Here is what Gary Giddins, writing in the Village Voice, had to say in his review of The Afro-Eurasian Eclipse upon its posthumous release in 1976: “The posthumous works of no major contemporary artist have inspired greater interest than Duke Ellington's, except perhaps for Hemingway's. The '60s saw a stunning rejuvenation in Ellington the composer and the result was both a series of sacred concerts and the far more ecumenical suites based on geographical motifs. Three of the most ambitious and successful works issued on record during the last decade of his life were 'The Far East Suite,' 'Ad Lib on Nippon,' and 'The Latin American Suite.' But there were other suites and extended works that have never appeared on record. Moreover, there were rumors of major pieces which Ellington committed to tape but never or rarely performed. It isn't generally known what was preserved and what wasn't. In the past, he had neglected to get studio time for 'The Deep South Suite' and, more incredibly, the complete 'Black, Brown and Beige,' so how can we be sure we'll ever hear 'Timon of Athens,' 'Murder in the Cathedral,' or 'The Goutelas Suite'?1
“Well, at least we can now be reasonably sure about 'The Afro-Eurasian Eclipse,' recorded by Ellington in 1971 and issued this month by Fantasy (9498). I say reasonably because the record has eight parts while the list of copyrighted compositions in 'Music Is My Mistress' suggests twelve. In any case, its long-awaited release should be cause for rejoicing throughout the land.
“For reasons known only to himself, Ellington chose to tease the public about the 'Eclipse.' He would continuously perform the first part, 'Chinoiserie,' preceded by a mysterious spoken introduction that included several cross-cultural references and made mention of the longer work, but he generally kept the other selections under wraps. Fantasy has included that bit of verbal shadow-play on the record and I'm glad – not only for reasons of sentiment, but because behind the hocus-pocus is a clear and revealing explanation for the travel suites in general. Ellington never attempted to reproduce the music of other cultures; his impressions were ingeniously respectful but entirely idiomatic. While quoting McLuhan's observation that cultures are losing their identity, he ironically implies that his music – remember his statement on first visiting Africa: 'After writing African music for 35 years, here I am at last in Africa!' – is not only broad-based enough to encompass the rhythms, melodies, and harmonies of other musics, but can retain its own identity in the process.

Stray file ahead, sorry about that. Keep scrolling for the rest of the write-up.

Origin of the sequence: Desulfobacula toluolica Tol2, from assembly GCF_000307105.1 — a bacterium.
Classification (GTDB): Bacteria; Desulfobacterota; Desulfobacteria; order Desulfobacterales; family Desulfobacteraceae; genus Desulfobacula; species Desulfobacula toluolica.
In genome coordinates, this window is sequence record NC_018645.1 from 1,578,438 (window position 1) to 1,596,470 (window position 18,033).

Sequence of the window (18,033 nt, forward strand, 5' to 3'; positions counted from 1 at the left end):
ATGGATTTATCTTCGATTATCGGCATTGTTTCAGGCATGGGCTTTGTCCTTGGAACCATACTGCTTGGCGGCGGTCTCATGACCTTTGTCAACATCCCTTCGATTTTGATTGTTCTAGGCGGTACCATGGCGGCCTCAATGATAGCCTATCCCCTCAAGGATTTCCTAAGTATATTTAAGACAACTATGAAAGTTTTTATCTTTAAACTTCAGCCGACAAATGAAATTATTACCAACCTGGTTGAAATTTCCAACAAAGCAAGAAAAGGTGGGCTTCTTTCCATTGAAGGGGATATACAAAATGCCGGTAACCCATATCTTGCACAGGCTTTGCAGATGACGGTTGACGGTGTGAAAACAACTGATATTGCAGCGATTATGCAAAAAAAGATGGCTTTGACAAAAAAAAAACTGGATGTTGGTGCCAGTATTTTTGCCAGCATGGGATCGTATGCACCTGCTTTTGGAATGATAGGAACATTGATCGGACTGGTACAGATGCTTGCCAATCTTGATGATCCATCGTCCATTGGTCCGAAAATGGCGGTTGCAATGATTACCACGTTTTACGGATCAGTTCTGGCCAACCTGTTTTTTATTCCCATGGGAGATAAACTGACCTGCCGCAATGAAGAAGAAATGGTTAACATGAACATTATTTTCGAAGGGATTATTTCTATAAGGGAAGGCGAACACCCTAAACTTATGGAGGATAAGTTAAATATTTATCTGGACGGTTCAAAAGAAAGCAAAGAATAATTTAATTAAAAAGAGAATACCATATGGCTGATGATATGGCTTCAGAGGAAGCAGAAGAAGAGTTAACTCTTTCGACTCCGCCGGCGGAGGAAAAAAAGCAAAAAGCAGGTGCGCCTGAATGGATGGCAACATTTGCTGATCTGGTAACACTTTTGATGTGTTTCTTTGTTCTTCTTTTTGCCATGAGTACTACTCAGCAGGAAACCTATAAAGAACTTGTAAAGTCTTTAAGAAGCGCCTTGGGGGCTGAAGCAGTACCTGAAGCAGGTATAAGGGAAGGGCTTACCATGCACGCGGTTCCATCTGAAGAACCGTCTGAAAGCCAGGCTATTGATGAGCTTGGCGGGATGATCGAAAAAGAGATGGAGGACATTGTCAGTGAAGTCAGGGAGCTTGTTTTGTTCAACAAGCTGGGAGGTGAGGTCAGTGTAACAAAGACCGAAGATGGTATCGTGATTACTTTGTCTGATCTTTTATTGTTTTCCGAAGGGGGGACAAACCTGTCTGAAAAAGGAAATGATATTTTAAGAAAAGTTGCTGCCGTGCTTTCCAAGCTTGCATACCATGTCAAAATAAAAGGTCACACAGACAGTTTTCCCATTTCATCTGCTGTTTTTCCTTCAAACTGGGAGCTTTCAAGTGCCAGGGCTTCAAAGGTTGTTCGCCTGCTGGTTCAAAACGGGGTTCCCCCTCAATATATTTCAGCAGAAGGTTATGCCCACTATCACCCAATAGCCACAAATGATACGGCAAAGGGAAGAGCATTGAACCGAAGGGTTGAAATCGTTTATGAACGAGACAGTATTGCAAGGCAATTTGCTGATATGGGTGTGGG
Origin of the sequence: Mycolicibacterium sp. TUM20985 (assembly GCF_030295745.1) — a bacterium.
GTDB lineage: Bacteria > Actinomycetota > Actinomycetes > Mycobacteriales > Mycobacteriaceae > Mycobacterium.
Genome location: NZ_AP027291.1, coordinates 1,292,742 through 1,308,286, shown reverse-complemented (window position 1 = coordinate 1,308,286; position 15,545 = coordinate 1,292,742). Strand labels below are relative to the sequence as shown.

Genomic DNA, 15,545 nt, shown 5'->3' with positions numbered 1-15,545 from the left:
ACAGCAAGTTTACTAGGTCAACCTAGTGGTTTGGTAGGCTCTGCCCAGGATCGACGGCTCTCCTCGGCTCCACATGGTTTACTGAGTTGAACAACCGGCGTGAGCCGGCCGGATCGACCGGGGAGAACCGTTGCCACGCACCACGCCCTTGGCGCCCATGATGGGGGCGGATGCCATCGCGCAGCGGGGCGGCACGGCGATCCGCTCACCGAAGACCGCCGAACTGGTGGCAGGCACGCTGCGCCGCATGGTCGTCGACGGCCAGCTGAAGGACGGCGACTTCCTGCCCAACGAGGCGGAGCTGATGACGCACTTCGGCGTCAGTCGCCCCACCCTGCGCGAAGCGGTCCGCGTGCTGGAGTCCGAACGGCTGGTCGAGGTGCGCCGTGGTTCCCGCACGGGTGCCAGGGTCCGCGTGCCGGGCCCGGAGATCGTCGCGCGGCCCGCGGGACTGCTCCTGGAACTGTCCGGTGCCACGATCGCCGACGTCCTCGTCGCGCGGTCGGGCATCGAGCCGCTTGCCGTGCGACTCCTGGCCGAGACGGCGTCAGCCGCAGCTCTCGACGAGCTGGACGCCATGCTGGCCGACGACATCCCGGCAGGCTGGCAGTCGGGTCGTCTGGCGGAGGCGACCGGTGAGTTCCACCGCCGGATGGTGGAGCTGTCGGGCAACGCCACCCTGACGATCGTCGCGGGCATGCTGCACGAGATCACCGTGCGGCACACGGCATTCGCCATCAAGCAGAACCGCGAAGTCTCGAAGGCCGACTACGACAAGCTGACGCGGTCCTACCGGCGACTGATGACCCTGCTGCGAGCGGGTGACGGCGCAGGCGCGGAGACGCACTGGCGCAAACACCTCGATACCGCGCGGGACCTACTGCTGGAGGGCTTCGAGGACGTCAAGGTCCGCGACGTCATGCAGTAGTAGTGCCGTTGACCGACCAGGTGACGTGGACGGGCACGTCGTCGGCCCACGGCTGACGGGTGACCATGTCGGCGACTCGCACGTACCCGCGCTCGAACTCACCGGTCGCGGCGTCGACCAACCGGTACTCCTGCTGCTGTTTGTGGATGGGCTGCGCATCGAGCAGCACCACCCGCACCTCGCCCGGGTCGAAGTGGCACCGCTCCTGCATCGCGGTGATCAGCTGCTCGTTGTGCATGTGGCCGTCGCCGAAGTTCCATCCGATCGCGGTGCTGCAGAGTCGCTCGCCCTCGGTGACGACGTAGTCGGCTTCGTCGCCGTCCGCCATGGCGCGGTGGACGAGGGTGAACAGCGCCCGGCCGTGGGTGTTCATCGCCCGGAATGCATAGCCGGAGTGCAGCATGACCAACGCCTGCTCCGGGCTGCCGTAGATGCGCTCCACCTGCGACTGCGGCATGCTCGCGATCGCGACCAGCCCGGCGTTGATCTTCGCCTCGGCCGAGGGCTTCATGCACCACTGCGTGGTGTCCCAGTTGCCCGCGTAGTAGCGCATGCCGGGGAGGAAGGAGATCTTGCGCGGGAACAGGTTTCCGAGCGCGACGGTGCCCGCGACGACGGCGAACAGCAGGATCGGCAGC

“Just as 'Latin American Suite' was melodic in motive, 'Afro-Eurasian Eclipse' is about rhythm, one-chord harmonies, and chants. This one-world music reflects the ongoing jazz tradition as well: r&b, rock 'n' roll, Albert Ayler, and Cecil Taylor are all worn into the fabric. I don't mean to suggest that Ellington consulted Taylor before sitting down at the piano for 'Didjeridoo' – which is virtually a piano concerto built on the premise that the piano is a percussion instrument – but I do suggest that Ellington's genius was heightened by his sensitivity to the music of his time. Borges demonstrated that Hawthorne became a prophetic writer in the post-Kafka world; in that sense, much that is indigenous to Ellington is differently perceived in a world so manifestly altered by him. Harold Ashby's solo on 'Chinoiserie' is surely avant-garde.